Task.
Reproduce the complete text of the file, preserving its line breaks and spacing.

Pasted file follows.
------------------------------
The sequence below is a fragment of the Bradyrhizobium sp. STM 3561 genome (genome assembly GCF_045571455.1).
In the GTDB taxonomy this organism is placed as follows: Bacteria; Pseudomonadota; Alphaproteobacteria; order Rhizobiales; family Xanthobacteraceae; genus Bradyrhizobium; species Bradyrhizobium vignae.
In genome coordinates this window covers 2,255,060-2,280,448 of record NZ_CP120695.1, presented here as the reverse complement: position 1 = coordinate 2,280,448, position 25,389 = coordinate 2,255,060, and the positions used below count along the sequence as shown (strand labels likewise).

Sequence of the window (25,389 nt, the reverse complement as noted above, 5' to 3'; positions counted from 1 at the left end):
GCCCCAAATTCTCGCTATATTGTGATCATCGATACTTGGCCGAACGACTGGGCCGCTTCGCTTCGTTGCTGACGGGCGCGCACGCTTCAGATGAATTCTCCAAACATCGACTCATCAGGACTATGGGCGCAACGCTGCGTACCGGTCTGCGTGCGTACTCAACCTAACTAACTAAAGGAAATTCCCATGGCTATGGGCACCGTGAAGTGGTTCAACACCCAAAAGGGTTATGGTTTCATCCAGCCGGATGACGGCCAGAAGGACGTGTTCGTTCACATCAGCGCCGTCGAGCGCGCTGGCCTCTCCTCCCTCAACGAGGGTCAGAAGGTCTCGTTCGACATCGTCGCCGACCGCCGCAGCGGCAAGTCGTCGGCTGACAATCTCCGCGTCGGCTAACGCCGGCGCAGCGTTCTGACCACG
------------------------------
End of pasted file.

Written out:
The sequence below is a fragment of the Bradyrhizobium sp. STM 3561 genome (genome assembly GCF_045571455.1).
In the GTDB taxonomy this organism is placed as follows: Bacteria; Pseudomonadota; Alphaproteobacteria; order Rhizobiales; family Xanthobacteraceae; genus Bradyrhizobium; species Bradyrhizobium vignae.
In genome coordinates this window covers 2,255,060-2,280,448 of record NZ_CP120695.1, presented here as the reverse complement: position 1 = coordinate 2,280,448, position 25,389 = coordinate 2,255,060, and the positions used below count along the sequence as shown (strand labels likewise).

Sequence of the window (25,389 nt, the reverse complement as noted above, 5' to 3'; positions counted from 1 at the left end):
GCCCCAAATTCTCGCTATATTGTGATCATCGATACTTGGCCGAACGACTGGGCCGCTTCGCTTCGTTGCTGACGGGCGCGCACGCTTCAGATGAATTCTCCAAACATCGACTCATCAGGACTATGGGCGCAACGCTGCGTACCGGTCTGCGTGCGTACTCAACCTAACTAACTAAAGGAAATTCCCATGGCTATGGGCACCGTGAAGTGGTTCAACACCCAAAAGGGTTATGGTTTCATCCAGCCGGATGACGGCCAGAAGGACGTGTTCGTTCACATCAGCGCCGTCGAGCGCGCTGGCCTCTCCTCCCTCAACGAGGGTCAGAAGGTCTCGTTCGACATCGTCGCCGACCGCCGCAGCGGCAAGTCGTCGGCTGACAATCTCCGCGTCGGCTAACGCCGGCGCAGCGTTCTGACCACG